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close this bookBetter Farming Series 15 - Cereals (FAO - INADES, 1977, 51 p.)
close this folderGrowing cereals in the modern way
View the documentClearing land and grubbing out trees
View the documentConserving and improving the soil
View the documentApplying manure and fertilizers
View the documentPreparing the soil
View the documentSelecting and preparing seeds
View the documentSowing in rows
View the documentHow to look after cereals
View the documentHarvesting
View the documentSelling part of the harvest

Harvesting

Cutting the stems of cereals

When the grain is ripe, you must not wait too long before harvesting.
If you wait too long, the grain may fall to the ground, and birds may come and eat the grain on the plant.

Cut the stems with a machete, a sickle or a knife.


Cut the stems

· Afterwards cut off the heads of grain with a knife. Leave the stems on the ground. These stems cover the ground and protect the soil from the sun and from erosion. After rotting, the stems add organic matter to the soil.

If you keep animals, you can put the stems in their stalls or paddock.
Mixed with the animal droppings, the stems make manure which will enrich the fields.

· Drying the grain

When you have cut the heads, you must not thresh them at once, nor put them in a granary. First of all, you must dry them very well. Spread the heads on a really clean surface. Stop sheep, goats and birds from eating the grain.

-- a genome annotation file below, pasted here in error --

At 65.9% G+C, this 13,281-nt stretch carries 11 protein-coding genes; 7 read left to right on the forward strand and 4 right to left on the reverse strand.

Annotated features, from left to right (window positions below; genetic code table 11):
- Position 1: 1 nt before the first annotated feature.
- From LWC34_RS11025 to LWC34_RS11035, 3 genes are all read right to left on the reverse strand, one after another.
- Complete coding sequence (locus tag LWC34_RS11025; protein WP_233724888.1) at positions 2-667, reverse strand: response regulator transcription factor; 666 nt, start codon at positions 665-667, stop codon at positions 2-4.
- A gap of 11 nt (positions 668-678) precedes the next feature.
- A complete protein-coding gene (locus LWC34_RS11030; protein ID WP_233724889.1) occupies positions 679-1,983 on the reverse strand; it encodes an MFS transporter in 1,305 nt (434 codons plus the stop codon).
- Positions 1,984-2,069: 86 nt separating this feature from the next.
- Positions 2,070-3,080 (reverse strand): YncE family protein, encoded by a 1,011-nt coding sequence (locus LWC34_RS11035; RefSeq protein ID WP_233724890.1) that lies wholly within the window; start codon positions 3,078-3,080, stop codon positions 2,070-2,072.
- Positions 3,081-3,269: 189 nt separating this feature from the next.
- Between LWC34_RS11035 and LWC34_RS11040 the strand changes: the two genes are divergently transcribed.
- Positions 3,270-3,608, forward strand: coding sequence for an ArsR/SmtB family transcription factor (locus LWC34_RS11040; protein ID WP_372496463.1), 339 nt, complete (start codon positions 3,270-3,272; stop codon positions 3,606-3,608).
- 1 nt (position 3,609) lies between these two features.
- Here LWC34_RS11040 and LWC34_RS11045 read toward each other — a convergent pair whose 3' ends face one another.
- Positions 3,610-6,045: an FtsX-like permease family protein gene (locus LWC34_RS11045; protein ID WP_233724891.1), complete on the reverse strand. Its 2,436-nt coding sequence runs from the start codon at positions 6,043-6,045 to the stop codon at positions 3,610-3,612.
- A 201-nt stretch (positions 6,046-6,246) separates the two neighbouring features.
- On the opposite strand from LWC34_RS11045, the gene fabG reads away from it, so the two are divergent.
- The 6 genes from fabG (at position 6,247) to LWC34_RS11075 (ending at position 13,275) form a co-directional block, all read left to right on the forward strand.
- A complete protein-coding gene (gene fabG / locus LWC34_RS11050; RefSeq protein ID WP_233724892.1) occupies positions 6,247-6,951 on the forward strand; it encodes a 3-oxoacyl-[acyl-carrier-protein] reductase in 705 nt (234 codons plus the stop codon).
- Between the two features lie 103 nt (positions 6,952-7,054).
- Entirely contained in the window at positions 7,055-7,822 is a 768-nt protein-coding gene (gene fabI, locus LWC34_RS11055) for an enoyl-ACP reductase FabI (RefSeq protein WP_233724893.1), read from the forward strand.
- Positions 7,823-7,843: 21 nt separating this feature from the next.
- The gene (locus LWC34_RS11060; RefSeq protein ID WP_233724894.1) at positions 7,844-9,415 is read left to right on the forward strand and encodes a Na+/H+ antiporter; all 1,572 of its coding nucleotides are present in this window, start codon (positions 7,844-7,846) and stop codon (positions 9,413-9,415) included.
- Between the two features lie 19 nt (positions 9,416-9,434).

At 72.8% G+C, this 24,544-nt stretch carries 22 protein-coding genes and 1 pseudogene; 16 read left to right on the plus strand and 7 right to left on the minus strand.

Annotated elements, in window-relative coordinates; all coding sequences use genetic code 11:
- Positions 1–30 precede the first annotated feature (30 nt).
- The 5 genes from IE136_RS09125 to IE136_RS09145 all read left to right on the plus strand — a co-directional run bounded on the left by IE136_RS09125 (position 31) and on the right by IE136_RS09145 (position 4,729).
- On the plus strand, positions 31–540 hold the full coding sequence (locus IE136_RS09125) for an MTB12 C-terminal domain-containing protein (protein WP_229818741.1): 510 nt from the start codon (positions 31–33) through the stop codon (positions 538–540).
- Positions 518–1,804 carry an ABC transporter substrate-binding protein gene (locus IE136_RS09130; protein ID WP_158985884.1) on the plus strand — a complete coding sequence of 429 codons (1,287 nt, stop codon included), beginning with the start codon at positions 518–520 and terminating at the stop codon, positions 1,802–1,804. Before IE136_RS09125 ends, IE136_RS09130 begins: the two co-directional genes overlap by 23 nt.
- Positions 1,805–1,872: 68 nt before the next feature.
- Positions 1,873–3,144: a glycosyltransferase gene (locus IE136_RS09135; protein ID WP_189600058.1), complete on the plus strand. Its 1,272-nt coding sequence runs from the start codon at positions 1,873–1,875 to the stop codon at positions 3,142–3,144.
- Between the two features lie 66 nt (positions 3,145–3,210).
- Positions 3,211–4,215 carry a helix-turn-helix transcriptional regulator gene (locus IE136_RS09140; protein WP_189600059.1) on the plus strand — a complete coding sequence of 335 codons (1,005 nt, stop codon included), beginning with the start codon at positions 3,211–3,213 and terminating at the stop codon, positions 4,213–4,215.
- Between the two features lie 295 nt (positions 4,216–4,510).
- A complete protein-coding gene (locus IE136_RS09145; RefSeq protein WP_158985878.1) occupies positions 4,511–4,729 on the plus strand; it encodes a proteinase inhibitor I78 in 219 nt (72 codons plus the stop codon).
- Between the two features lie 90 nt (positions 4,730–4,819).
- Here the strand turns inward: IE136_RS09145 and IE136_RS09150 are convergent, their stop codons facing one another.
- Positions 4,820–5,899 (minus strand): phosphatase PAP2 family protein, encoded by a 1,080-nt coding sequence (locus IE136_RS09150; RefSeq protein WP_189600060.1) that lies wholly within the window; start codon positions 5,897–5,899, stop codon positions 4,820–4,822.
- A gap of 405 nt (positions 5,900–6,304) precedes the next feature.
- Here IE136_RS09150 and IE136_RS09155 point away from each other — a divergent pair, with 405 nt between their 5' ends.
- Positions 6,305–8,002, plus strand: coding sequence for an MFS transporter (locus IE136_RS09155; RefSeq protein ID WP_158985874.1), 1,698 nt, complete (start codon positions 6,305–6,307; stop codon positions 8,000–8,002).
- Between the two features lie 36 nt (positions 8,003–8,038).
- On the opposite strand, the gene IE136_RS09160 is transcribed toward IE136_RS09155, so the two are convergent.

When the heads are well dried, you can thresh them, that is, separate the grain from the heads. But do not thresh all your crop at once. Keep the greater part of the harvest as heads of grain. Thresh only the amount you need for food.

· Threshing cereals

Threshing means getting the grain out of the heads. Threshing can be done by beating the heads with a stick, or with a special tool called a flail. For rice there is a machine that separates the rice grains from the heads. It is called a thresher.


Small rice thrasher

· Winnowing the grain

Cereal grain must be very clean. This is important. It must not be mixed with earth and little stones. When the grain has been threshed, it is winnowed to make it cleaner.

For winnowing, use a sieve, or else pour the grain from one flat bowl into another.


The wind blows the dirt away

· Storing cereal grain

Storing can be done in sacks or in granaries.

The sacks and the granaries must be protected against damp, which makes the grain rot, and against rats and insects, which eat or spoil the grain.

The granaries must be above the ground to keep the grain dry.

The granaries must be disinfected. Ask the extension officer what pesticides to use and how to apply them. Some pesticides are poisonous.

Straw cover


Clay granary in northern Cameroon